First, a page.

Hugh Carey, governor who saved New York, is dead

Park Slope native Hugh Carey, the two-term governor who helped pull New York from the brink of economic disaster in the 1970s, died on Sunday. He was 92.

Carey, who was labeled as a political maverick for running for the state’s highest office against the wishes of New York’s Democratic political machine — and then winning — passed away surrounded by family at his longtime summer home on Shelter Island, according to Gov. Cuomo’s office.

Brooklynites who remembered Carey’s many contributions during his 21-year political career were heartbroken by the news.

“[Carey] created a legacy that few other New Yorkers can claim,” said Sen. Charles Schumer, a Park Sloper himself.

Carey’s legacy began on Park Place near Sixth Avenue, just paces away from St. Augustine’s parochial and high school, which he attended.

The man who would be credited for saving New York from fiscal ruin in the 1970s grew up learning how economic calamities affect everyday citizens.

A child of the 1930s, he and his six brothers got a first-hand view of how the Great Depression nearly killed his father’s burgeoning oil distribution business, former state Sen. Seymour Lachman explained in his biography about Carey, “The Man Who Saved New York.”

Carey grew up in a embittered time when people distrusted government, Lachman explained.

In fact, in a knee-jerk reaction to the Depression, as well as World War II, which loomed in the distance, Carey and his fellow classmates at St. John’s University’s Brooklyn campus lashed out against their apparent lack of opportunities, forming the “Life Stinks Club,” he said.

“[It] was not a an organized fraternity, but a collective, cynical statement of sorts about what their prime years seemed to hold for them and their generation: a bad economy, military conflict and limited horizons,” Lachman wrote.

But Carey’s pessimistic outlook on life didn’t last long: after serving with distinction in World War II, Carey married, became an attorney, and, although he was never considered part of Brooklyn’s democratic machine, ran for Congress in 1960, besting a Republican incumbent on a pro-Catholic wave started by President John Kennedy.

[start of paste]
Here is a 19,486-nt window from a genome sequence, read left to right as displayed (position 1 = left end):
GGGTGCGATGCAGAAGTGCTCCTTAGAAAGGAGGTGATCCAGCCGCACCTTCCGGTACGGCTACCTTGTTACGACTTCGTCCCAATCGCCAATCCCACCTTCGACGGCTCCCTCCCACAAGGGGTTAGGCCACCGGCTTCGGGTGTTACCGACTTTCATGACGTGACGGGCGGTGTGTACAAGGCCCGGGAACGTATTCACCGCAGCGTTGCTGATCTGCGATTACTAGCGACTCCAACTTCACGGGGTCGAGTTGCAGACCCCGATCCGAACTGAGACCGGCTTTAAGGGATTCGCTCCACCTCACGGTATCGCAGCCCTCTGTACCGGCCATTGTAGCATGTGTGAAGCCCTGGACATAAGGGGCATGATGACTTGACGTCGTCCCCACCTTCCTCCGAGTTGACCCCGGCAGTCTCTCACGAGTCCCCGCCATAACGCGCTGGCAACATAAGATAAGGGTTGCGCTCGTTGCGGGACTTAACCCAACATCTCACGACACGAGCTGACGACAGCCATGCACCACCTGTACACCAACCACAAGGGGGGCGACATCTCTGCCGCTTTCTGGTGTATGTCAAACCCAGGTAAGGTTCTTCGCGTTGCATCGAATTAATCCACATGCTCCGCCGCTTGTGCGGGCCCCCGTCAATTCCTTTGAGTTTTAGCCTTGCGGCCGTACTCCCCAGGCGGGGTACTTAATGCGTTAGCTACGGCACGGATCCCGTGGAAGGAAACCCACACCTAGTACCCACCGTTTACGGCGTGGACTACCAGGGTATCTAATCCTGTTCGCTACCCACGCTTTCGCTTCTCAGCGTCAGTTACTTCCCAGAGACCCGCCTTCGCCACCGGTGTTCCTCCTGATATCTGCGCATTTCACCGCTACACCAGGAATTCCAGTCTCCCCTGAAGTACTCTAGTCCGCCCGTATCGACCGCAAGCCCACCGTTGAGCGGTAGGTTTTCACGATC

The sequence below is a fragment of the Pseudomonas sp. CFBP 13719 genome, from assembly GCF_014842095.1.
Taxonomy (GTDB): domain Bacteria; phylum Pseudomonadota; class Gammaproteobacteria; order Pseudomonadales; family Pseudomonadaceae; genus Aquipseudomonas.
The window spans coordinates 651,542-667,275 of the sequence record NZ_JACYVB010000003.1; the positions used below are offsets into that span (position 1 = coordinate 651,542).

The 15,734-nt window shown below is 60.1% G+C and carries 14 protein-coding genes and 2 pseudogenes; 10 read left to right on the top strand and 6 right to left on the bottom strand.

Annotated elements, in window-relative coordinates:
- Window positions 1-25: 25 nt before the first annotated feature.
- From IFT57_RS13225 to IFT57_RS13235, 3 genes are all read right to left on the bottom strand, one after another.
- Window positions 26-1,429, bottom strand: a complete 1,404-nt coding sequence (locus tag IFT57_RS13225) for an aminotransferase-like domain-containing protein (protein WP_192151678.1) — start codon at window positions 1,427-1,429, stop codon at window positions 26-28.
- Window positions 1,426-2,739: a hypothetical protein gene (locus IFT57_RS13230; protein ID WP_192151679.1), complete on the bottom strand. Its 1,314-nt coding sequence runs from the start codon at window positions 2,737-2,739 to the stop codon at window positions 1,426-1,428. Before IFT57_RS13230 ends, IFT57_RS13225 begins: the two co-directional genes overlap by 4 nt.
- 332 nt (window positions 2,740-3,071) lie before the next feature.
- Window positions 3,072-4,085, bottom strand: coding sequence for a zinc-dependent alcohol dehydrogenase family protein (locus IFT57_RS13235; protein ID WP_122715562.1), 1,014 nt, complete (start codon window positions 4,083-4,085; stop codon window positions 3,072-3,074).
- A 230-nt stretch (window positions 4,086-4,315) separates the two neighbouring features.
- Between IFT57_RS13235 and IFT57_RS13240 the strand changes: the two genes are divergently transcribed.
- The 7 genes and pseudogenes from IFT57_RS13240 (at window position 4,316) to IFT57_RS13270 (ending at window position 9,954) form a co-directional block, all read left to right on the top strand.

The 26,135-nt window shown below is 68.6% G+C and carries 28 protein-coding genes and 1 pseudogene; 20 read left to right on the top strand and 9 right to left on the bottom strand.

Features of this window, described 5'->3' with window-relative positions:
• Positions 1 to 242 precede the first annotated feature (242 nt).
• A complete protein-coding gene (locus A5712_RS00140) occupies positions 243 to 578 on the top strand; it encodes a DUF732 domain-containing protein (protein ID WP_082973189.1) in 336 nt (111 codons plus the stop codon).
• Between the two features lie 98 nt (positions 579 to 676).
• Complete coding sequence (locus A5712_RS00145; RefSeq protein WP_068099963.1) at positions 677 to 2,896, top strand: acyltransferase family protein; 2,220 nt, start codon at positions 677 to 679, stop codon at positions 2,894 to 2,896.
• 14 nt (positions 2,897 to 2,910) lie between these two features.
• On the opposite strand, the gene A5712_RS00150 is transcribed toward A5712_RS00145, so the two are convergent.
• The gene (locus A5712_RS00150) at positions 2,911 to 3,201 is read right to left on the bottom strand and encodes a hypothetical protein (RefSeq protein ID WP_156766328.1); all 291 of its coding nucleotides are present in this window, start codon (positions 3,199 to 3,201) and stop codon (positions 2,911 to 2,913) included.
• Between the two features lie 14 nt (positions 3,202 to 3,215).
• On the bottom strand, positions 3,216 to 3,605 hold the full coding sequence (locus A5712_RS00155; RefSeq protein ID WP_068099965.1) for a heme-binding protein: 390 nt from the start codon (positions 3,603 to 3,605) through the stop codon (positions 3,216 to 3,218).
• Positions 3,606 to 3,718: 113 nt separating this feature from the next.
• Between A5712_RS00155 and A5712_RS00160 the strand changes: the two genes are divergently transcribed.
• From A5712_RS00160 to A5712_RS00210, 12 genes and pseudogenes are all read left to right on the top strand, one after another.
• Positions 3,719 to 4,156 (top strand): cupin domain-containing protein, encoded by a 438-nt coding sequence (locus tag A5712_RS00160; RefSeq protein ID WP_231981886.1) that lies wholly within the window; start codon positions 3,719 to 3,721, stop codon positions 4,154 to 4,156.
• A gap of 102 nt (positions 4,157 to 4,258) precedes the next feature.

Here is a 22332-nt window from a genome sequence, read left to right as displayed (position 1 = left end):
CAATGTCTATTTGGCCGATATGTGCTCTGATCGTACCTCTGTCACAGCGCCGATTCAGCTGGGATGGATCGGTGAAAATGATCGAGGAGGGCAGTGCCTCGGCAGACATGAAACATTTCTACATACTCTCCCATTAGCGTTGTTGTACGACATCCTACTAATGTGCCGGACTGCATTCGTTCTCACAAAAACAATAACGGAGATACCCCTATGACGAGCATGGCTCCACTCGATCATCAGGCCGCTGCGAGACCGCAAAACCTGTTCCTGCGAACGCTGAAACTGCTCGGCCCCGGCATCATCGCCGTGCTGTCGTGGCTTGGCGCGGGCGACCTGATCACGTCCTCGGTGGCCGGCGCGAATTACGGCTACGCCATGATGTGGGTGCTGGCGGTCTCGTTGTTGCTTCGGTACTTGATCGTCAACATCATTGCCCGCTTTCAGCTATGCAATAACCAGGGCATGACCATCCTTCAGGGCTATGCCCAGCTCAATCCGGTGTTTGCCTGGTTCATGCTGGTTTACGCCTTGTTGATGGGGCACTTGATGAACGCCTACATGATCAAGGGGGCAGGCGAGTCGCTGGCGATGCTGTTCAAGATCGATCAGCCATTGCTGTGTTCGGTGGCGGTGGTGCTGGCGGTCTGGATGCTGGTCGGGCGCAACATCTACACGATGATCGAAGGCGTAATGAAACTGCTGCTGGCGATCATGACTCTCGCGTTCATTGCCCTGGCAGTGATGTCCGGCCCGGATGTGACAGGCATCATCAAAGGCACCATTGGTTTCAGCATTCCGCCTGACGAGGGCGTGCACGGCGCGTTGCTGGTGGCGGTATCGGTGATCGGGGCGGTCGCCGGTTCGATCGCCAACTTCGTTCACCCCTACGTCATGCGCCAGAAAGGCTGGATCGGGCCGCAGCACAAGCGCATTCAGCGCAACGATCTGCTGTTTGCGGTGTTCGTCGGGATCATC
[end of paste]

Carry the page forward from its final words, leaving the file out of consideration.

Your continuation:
In a district stretching from Park Slope to Bay Ridge, the seven-term congressman quickly rose in the ranks to become the chairman of the powerful Ways and Means Committee.

A staunch moderate, Carey managed to befriend most liberals by opposing the death penalty and by becoming the first Congressman to come out against the Vietnam War. He was also pro-Choice, although he became a strong pro-life advocate in the late 1980s, after he had retired from political life.

His 1974 candidacy for governor was wrought with setbacks — the first being the death of his wife Helen, who succumbed to cancer at the beginning of his campaign. Carey soldiered on, claiming that he promised his wife that he would continue.

But no one had rolled out the welcome mat for him: at the time, Brooklyn Democratic boss Meade Esposito told Carey that his “head would roll in the gutter” if he ran against the party’s candidate, businessman Howard Samuels. Esposito’s ultimatum only made Carey re-double his efforts, Lachman explained.

“The congressman liked the idea of running as a maverick Democrat, not beholden to the county leaders or their demands for jobs and laws and contracts from the victor,” Lachman said.

That September, Carey secured the Democratic nomination, defeating Samuels with 61 percent of the vote. Then, riding a pro-Democrat sweep following Watergate and President Nixon’s resignation, Carey defeated Republican incumbent Gov. Malcolm Wilson, getting 57 percent of the vote.

Yet he may have wished he hadn’t: at the time, New York was in shambles — and was about to fall into an economic abyss.

Carey quickly rose to the occasion: during his inaugural address, he set the tone of his freshman term, explaining that “This government will begin today the painful, difficult, imperative process of learning to live within its means.”

He spent his first year in office creating agencies that gave him unfettered power over city and state finances, allowing him to reject all budgets and labor contracts and remove long-standing entitlement programs. Once he had wrangled control of the state’s finances, he reached out to both business and labor — getting banks to refinance the city’s debt and unions to invest their pensions into its coffers.

Carey did all of this without the help of the federal government. At the time, President Ford had promised to veto any bailout bill for New York (a pledge that led to the famous, though somewhat inaccurate, New York Daily News headline: “Ford to City: Drop Dead!”).

After a year in office, Carey had righted New York’s fiscal ship enough to impress Ford, who approved $2.3 billion in federal loan guarantees — pulling New York off the financial cliff it had teetered upon.

Borough President Markowitz, who had served three years under Carey when he was state senator, said Carey learned the tough-guy skills to save the state from the streets of Park Slope.

“Governor Carey used that ‘Brooklyn attitude’ to achieve so much during his storied political career — including saving New York City from financial ruin and helping to promote economic development in Brooklyn and the other boroughs outside of Manhattan,” Markowitz said in a statement. “I hope [his family] will be comforted by the thoughts and prayers of millions of New Yorkers grateful for his service.”

Carey is survived by 11 of his 14 children; 25 grandchildren; and six great grandchildren.